"Charlotte," an animated WWII film about a German Jewish painter voiced by Keira Knightley, will screen as part of the Silicon Valley Jewish Film Festival.
"Charlotte," an animated WWII film about a German Jewish painter voiced by Keira Knightley, will screen as part of the Silicon Valley Jewish Film Festival.

Silicon Valley Jewish Film Festival to feature stories of love, war and restitution

Sign up for Weekday J and get the latest on what's happening in the Jewish Bay Area.

What happens when your teacher tries to convince you that your Jewish neighbor wants to kill and eat you?

For 7-year-old Sero, the charming star of “Neighbours,” the allegation seems a bit ridiculous — and yet, he’d rather be safe than sorry. So when the Syrian Kurd goes to his neighbor’s house to light their Shabbat candles, he stays close to his dad and cringes when he makes him accept a kiss from his host.

The 2021 drama, which focuses on the violent suppression of Kurdish culture and language in the Middle East, is tragic at almost every turn. It resonates with the history of Jews in the Soviet Union, Native Americans sent to boarding schools and the modern reality of Uyghurs in China. Yet the film is also touching, and ends on a note that is simultaneously extremely tragic and full of love.

Directed by Mano Khalil, the subtitled “Neighbours” is a closing-night selection at the all-virtual Silicon Valley Jewish Film Festival, which runs Oct. 23 through Nov. 6 and includes 30 films from the U.S., Israel, Norway and beyond. The cost is $12 each for each film, or $250 and up for a full-festival pass, and after each film’s listed date and time, viewers will have 72 hours to start the film (and then an additional 72 hours to finish it).

While many film festivals are being held in person this year, SVJFF organizers opted to stick with streaming for a third year in a row.

“We asked some of our audience what they prefer, and we see numbers are still very high of people who do not want to come to the theater,” said Tzvia Shelef, the festival’s executive director. She said the decision of how to hold the festival had to be made in May, when the board wasn’t sure what the Covid-19 situation would look like in the fall.

“I would think people would be fed up just watching stuff at home, but the numbers have not gone down,” Shelef said. “People are still signing up.”

Shelef said her hope is that in future years, the festival will become a hybrid event, offering both the flexibility of watching films at home and the in-person sense of community one experiences at a Jewish film festival.

This year’s opening night film is “Fiddler’s Journey to the Big Screen,” a 2022 documentary about “Fiddler on the Roof” narrated by actor Jeff Goldblum and featuring interviews with many who played Tevye, including Topol, who starred in the 1971 movie.

Other highlights include “Our (Almost Completely True) Story,” a Woody Allen–esque rom-com that follows an aging voice actor as he navigates the L.A. dating scene, and several documentaries about Israeli public figures: “What If? Ehud Barak on War and Peace” and “Upheaval: The Journey of Menachem Begin” focus on former Israeli prime ministers; “Grossman” is about the author David Grossman; and “The Fourth Window” profiles the late author Amos Oz.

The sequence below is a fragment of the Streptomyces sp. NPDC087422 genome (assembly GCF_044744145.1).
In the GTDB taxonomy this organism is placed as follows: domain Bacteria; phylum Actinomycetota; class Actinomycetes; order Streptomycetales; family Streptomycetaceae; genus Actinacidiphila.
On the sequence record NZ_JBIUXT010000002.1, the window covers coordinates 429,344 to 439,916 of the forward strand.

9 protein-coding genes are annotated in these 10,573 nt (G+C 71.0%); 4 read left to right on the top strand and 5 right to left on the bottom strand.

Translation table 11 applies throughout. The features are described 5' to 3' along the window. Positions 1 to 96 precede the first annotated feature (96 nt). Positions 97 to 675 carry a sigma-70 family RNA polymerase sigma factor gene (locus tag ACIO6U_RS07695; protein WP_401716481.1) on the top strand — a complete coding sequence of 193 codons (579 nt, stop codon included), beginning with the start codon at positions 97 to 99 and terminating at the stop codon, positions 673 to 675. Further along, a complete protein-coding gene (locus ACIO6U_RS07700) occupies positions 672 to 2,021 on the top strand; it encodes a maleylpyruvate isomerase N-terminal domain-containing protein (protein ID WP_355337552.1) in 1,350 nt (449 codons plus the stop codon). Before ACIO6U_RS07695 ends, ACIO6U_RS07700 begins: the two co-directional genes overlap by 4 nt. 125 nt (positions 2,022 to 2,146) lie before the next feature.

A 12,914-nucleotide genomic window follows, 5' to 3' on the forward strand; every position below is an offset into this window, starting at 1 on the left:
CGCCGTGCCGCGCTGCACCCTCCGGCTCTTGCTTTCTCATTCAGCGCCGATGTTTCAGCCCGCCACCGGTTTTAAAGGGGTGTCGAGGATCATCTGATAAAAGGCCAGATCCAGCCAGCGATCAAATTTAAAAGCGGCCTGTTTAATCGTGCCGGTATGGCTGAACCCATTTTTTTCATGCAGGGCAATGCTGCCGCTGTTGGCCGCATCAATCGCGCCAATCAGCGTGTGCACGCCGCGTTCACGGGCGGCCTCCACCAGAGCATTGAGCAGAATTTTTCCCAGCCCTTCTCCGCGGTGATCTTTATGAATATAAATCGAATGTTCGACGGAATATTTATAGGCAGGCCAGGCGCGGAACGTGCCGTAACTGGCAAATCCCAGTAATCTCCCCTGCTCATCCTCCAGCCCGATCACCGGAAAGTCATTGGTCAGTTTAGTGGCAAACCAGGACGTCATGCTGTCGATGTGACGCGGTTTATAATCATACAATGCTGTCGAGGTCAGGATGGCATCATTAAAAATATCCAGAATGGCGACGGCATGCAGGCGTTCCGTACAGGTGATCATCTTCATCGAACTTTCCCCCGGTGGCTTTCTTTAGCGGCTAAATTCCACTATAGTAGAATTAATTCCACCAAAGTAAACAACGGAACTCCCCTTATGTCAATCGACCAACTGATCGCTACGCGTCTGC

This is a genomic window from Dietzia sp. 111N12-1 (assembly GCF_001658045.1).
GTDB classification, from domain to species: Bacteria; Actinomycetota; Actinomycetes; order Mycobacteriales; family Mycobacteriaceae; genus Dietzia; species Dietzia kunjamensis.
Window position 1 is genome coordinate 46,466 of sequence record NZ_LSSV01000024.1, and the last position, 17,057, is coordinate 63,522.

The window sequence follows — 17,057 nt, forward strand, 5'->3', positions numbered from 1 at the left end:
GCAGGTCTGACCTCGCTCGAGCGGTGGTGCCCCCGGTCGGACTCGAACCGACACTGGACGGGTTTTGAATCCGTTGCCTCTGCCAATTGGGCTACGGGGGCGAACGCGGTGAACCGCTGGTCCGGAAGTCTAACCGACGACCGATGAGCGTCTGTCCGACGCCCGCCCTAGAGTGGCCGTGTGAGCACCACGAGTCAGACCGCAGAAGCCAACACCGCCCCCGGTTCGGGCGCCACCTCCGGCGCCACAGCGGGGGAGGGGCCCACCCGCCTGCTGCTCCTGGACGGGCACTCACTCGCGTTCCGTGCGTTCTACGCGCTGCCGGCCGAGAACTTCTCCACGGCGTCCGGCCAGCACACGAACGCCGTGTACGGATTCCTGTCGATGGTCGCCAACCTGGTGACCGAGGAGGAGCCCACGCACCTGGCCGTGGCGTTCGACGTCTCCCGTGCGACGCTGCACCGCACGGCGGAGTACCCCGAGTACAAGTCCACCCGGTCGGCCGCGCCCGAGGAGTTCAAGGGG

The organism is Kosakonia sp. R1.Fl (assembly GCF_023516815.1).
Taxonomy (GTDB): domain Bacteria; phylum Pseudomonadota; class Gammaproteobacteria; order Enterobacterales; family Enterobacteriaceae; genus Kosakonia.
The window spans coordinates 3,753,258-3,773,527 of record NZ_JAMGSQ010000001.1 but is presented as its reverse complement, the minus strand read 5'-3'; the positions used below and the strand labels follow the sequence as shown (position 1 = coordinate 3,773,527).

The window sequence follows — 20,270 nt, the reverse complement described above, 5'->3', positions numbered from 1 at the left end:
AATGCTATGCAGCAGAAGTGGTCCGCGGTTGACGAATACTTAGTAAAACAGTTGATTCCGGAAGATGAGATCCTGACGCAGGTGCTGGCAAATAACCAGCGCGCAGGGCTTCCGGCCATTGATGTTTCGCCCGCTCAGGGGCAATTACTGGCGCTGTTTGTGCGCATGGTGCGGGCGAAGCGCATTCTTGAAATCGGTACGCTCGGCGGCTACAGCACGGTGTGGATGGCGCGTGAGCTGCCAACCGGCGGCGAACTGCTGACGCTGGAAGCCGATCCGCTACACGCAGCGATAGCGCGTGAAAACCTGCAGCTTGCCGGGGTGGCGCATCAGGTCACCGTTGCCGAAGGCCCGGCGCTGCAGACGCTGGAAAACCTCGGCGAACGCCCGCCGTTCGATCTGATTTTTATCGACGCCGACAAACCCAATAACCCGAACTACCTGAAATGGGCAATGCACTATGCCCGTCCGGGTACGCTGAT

Another documentary in the lineup is “Bully. Coward. Victim. The Story of Roy Cohn,” a look at the infamous U.S. lawyer that premiered on HBO in 2020. Like Forrest Gump’s evil twin, Cohn was behind many of the 20th century’s most notorious events. He prosecuted accused spies Ethel and Julius Rosenberg, served as a lawyer for the mob and defended a certain real-estate-mogul-slash-future-president who was being sued by the Justice Department for housing discrimination.

However, Cohn is perhaps best remembered for his work as chief counsel to Joseph McCarthy during the senator’s anticommunist campaign in the 1950s. McCarthyism’s accusatory net included many Jews and gay people, and Cohn was both of those (the end of the film focuses on his attempts to prevent the public from finding out he was dying of AIDS).

The 94-minute film includes a subplot featuring the sons of Ethel and Julius Rosenberg as they worked to clear their parents’ record. The director of the film, Ivy Meeropol, is the Rosenbergs’ granddaughter; she and her father, who was 10 when his parents were electrocuted, speak during a Q&A after the movie ends — one of nine post-movie programs available.

Other selections include “Rose,” a French film about a woman who explores love and sex as an aging widow; “Perfect Strangers,” an Israeli dramedy about a group of friends who decide to play a game where they read each other’s text messages; and “Charlotte,” an animated French drama about a German Jewish painter, voiced by Keira Knightley, during World War II.

Apart from the film festival, SVJFF also is hosting some events with Holocaust survivor–turned–klezmer musician Saul Dreier. Students at Kehillah Jewish High School and Gideon Hausner Jewish Day School in Palo Alto, Ronald C. Wornick Jewish Day School in Foster City and Yavneh Day School in Los Gatos will watch the 80-minute documentary “Saul & Ruby’s Holocaust Survivor Band” and then hear from the 97-year-old Dreier, who will perform with Hot Kugel at the Addison-Penzak JCC in Los Gatos on Oct. 23.

Silicon Valley Jewish Film Festival

Online Oct. 23 through Nov. 6. $12, or $250 and up for festival pass.

Lauren Hakimi
Lauren Hakimi

Lauren Hakimi is a writer with bylines in the Forward, Alma, Lilith, Bon Appétit, CNN and more. She is also associate editor of New Voices Magazine.